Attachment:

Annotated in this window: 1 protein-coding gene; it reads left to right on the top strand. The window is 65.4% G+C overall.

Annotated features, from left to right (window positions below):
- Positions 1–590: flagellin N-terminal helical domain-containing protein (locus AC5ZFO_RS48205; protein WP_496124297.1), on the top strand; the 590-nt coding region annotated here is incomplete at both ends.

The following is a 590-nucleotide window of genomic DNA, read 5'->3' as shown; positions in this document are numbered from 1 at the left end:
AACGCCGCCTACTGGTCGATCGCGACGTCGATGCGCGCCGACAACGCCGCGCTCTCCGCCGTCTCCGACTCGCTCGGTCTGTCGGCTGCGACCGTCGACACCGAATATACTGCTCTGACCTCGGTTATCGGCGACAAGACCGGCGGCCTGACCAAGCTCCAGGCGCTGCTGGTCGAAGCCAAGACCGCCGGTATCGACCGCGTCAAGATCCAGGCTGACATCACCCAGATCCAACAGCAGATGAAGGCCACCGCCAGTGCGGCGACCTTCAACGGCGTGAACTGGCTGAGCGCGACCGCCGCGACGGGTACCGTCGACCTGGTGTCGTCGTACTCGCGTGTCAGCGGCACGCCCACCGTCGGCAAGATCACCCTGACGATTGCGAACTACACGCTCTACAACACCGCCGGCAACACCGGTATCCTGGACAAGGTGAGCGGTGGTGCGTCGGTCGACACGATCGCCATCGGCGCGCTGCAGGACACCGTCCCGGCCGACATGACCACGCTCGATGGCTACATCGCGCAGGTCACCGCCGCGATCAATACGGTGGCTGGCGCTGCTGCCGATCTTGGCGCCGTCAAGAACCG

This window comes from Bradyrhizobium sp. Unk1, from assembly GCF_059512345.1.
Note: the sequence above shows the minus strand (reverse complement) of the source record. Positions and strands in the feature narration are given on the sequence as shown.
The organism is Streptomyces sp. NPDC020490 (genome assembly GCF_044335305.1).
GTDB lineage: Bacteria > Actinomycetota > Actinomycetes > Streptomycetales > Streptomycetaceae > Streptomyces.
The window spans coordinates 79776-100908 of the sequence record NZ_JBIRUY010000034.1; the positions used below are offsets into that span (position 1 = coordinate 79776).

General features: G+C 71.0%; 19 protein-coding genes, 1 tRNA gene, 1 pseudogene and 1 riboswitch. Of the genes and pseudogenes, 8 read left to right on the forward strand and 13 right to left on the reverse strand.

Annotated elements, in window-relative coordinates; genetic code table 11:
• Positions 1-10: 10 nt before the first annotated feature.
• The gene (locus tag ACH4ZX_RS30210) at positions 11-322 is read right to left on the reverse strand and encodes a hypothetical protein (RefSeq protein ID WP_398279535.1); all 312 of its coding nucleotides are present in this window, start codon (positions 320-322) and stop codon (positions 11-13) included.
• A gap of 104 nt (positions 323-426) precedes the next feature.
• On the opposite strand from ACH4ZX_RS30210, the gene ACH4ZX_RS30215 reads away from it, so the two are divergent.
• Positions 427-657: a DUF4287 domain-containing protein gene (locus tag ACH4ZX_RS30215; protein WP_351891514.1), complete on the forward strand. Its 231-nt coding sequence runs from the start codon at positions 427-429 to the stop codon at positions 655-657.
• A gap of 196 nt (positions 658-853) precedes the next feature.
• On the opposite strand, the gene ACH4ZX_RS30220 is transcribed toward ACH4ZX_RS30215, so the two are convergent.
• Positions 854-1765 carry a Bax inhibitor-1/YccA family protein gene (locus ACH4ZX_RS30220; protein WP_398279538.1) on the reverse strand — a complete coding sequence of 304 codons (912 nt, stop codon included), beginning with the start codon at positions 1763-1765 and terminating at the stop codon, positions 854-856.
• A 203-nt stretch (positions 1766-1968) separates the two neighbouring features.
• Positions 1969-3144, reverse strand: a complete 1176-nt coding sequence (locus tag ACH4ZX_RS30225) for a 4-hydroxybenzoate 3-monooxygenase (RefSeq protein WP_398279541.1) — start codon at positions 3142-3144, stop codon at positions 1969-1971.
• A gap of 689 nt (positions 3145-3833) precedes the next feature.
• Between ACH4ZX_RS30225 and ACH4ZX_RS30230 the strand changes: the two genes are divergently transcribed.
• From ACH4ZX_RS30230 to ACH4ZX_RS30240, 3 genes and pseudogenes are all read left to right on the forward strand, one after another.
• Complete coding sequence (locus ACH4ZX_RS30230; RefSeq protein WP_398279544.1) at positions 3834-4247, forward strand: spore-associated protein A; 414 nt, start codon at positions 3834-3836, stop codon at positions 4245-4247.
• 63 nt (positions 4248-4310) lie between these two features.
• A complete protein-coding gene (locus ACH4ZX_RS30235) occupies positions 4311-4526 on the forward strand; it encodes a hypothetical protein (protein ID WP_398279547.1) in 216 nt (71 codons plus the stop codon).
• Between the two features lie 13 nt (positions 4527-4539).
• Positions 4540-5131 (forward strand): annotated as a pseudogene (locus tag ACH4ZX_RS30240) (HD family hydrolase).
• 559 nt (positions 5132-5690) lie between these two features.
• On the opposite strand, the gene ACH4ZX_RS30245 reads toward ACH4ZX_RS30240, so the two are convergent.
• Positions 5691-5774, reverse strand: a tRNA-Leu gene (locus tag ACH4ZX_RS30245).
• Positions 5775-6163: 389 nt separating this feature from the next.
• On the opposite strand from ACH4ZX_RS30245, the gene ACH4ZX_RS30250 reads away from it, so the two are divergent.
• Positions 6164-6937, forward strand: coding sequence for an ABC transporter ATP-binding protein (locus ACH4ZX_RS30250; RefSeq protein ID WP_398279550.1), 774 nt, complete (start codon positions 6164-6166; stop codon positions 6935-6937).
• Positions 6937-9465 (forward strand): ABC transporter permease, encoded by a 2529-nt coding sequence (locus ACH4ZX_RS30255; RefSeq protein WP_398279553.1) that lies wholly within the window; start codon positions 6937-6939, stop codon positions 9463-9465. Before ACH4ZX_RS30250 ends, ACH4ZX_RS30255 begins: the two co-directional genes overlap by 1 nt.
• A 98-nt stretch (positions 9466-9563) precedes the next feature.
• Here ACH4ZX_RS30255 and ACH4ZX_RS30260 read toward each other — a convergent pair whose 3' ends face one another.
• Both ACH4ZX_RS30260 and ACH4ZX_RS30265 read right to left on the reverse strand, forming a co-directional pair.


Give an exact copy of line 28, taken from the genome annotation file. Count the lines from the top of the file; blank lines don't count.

• A complete protein-coding gene (locus ACH4ZX_RS30235) occupies positions 4311-4526 on the forward strand; it encodes a hypothetical protein (protein ID WP_398279547.1) in 216 nt (71 codons plus the stop codon).